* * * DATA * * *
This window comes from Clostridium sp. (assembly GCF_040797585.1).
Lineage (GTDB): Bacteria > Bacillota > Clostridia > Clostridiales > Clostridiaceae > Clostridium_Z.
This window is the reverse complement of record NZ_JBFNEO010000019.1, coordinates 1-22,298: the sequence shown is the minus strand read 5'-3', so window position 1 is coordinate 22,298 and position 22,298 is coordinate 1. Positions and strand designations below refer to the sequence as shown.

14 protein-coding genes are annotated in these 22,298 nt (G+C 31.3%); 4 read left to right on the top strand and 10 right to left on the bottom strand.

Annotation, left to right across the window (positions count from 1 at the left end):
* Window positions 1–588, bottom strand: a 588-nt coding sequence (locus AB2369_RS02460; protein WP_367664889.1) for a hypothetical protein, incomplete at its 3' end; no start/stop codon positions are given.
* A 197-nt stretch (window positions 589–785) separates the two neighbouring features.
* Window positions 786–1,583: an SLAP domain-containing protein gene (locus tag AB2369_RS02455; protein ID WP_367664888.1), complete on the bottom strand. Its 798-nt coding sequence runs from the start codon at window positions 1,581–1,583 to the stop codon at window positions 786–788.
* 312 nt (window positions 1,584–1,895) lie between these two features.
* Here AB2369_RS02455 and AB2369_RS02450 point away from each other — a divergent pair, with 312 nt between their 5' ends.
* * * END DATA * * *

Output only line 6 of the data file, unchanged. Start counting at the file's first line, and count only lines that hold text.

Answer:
* Window positions 1–588, bottom strand: a 588-nt coding sequence (locus AB2369_RS02460; protein WP_367664889.1) for a hypothetical protein, incomplete at its 3' end; no start/stop codon positions are given.